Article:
Holistic Coaching is an empowering relationship enabling people to create real sustainable change in their ’self’ and life. With a holistic awareness-based approach, I can help identify opportunities and options to bring greater purpose, clarity and satisfaction for clients. I can weave threads into a coaching conversation so the client can visualise the cloth they’re describing for themselves at that moment.
We explore in depth:
The present: How to understand their current status quo and how they got there
The future: Look at creating a vision that fulfils their potential
Barriers: Possibilities to resolve the issues and patterns that stop them
Action: Find ways to develop a plan that will take them forward
The butterfly story
A man found a cocoon for a butterfly. One day a small opening appeared in the cocoon, so he sat and watched for several hours as the butterfly struggled to force its body through the little hole. Then it seemed to stop making any progress, appearing stuck.
He decided to help the butterfly, and with a pair of scissors he cut open the cocoon. The beautiful butterfly then emerged easily. But something was strange. It had a swollen body and shrivelled wings, and as the man watched the butterfly expecting it to take on its correct proportions, nothing changed.
The butterfly stayed the same. It was never able to fly. In his kindness and haste the man didn’t realise that the butterfly’s struggle to get through the small opening of the cocoon is nature’s way of forcing fluid from the body of the butterfly into its wings so that it would be ready for flight.
Like the sapling that grows strong from being buffeted by the wind, we all need to struggle in life sometimes to make us strong.
Doing it for your self
When we coach and teach others, it’s helpful to recognise when people need to do things for themselves.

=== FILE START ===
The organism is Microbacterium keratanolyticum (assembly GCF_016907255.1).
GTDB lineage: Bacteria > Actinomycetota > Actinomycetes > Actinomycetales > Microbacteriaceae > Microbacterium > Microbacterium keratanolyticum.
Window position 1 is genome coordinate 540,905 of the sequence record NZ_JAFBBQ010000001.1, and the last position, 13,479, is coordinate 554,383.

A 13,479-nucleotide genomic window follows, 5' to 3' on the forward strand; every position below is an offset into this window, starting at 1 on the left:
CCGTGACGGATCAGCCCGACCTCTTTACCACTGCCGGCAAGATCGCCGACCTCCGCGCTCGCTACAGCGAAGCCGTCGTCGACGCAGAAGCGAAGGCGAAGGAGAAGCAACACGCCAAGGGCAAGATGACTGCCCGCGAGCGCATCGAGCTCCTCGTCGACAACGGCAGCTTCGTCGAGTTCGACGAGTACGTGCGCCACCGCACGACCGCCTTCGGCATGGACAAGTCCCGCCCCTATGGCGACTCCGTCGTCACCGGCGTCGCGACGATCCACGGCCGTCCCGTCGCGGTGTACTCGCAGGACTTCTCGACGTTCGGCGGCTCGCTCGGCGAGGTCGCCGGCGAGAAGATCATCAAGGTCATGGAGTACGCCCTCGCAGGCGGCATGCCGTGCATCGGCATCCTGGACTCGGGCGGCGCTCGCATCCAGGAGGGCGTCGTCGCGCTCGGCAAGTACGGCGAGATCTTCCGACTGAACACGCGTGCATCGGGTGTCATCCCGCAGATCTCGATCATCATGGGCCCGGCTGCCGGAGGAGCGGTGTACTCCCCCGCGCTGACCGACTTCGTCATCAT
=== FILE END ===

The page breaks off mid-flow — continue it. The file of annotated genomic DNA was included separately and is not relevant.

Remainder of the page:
And that, in essence, is what Life Coaches like me do – we support and encourage clients to dig down into their belief systems, get curious about their behavior and patterns, why they do the things they do and find ways to look at what they want to, and can, change.
Life Coaches have been likened to ‘midwives who will transform the world’, which certainly resonates with me.
There’s an inspirational YouTube video by Wayne Dyer called
… that really shows how ridiculous it is to imagine someone outside of us can make us happy.
Life Coaches inspire in their clients the motivation to love themselves first and foremost, as only then will they find that mirrored in others.
I’d love to hear what experience you’ve had with a Life Coach, or what you’d be expecting from a Life Coach – the feedback from clients is generally that it’s not what they thought it would be, as they have preconceived thoughts of what’s ‘wrong’ with their life and what they think needs to be ‘fixed’.
I’ll be sharing some topics on this blog that could be helpful to support you to live extraordinary lives – or maybe open up a desire to explore a coaching relationship with me that could lead you into incredible “Aha” moments of your own …